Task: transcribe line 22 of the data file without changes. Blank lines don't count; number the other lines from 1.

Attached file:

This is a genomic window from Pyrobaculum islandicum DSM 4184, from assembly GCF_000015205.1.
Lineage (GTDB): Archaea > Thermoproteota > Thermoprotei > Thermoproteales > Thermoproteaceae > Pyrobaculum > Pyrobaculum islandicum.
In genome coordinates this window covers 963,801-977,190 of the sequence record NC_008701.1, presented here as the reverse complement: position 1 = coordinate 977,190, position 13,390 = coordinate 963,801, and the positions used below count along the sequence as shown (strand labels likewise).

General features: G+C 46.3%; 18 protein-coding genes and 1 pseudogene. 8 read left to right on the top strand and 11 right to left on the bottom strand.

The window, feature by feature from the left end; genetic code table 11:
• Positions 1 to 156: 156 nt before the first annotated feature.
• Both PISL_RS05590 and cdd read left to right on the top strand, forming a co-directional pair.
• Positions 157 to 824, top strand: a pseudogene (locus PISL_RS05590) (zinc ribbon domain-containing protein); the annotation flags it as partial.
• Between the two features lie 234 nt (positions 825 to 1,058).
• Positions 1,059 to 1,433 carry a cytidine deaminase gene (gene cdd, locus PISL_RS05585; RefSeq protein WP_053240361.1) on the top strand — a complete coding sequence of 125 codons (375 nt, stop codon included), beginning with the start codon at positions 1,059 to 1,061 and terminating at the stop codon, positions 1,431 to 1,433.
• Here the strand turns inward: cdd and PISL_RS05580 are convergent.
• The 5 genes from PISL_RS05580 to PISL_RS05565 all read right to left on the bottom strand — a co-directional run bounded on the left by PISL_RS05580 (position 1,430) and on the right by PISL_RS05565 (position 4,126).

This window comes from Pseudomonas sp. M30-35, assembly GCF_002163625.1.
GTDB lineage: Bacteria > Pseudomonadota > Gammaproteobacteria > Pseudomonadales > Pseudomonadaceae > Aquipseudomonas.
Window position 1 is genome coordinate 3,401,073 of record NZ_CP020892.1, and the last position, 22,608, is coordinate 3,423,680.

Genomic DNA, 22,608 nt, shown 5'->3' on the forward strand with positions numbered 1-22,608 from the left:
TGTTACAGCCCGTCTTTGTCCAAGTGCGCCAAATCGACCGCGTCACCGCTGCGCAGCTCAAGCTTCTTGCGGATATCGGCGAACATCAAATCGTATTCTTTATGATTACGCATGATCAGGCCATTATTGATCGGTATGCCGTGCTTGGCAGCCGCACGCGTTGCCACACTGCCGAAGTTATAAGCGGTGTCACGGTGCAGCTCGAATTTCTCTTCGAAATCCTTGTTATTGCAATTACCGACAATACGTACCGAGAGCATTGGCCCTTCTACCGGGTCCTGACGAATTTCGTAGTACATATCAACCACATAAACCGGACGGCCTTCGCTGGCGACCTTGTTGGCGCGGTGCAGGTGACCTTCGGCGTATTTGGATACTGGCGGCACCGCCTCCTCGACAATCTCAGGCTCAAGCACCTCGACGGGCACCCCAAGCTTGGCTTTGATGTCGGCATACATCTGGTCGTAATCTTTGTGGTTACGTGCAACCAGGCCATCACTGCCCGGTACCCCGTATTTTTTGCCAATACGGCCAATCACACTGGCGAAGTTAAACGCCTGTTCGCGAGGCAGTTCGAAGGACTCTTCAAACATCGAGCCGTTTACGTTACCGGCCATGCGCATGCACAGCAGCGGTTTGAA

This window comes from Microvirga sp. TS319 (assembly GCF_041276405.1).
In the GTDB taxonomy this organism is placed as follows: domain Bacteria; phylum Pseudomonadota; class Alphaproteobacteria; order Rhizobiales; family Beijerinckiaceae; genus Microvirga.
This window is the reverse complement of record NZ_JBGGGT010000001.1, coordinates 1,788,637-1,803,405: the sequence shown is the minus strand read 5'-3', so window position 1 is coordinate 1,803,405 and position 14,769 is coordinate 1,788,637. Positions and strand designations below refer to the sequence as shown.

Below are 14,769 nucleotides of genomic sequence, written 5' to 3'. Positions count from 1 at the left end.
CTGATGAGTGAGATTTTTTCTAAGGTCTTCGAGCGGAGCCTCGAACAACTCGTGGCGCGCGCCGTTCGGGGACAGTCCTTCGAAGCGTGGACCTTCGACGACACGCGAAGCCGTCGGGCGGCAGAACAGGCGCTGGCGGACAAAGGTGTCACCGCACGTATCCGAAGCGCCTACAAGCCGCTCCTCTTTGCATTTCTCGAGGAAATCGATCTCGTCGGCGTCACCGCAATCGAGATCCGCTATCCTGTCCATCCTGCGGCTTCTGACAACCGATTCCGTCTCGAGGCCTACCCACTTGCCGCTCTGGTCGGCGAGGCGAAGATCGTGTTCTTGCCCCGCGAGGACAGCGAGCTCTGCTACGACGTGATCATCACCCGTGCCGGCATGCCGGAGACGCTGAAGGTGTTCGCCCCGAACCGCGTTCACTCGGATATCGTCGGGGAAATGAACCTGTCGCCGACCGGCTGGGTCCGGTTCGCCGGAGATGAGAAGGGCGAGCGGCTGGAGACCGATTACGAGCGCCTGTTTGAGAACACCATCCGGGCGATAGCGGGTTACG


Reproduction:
CTGATGAGTGAGATTTTTTCTAAGGTCTTCGAGCGGAGCCTCGAACAACTCGTGGCGCGCGCCGTTCGGGGACAGTCCTTCGAAGCGTGGACCTTCGACGACACGCGAAGCCGTCGGGCGGCAGAACAGGCGCTGGCGGACAAAGGTGTCACCGCACGTATCCGAAGCGCCTACAAGCCGCTCCTCTTTGCATTTCTCGAGGAAATCGATCTCGTCGGCGTCACCGCAATCGAGATCCGCTATCCTGTCCATCCTGCGGCTTCTGACAACCGATTCCGTCTCGAGGCCTACCCACTTGCCGCTCTGGTCGGCGAGGCGAAGATCGTGTTCTTGCCCCGCGAGGACAGCGAGCTCTGCTACGACGTGATCATCACCCGTGCCGGCATGCCGGAGACGCTGAAGGTGTTCGCCCCGAACCGCGTTCACTCGGATATCGTCGGGGAAATGAACCTGTCGCCGACCGGCTGGGTCCGGTTCGCCGGAGATGAGAAGGGCGAGCGGCTGGAGACCGATTACGAGCGCCTGTTTGAGAACACCATCCGGGCGATAGCGGGTTACG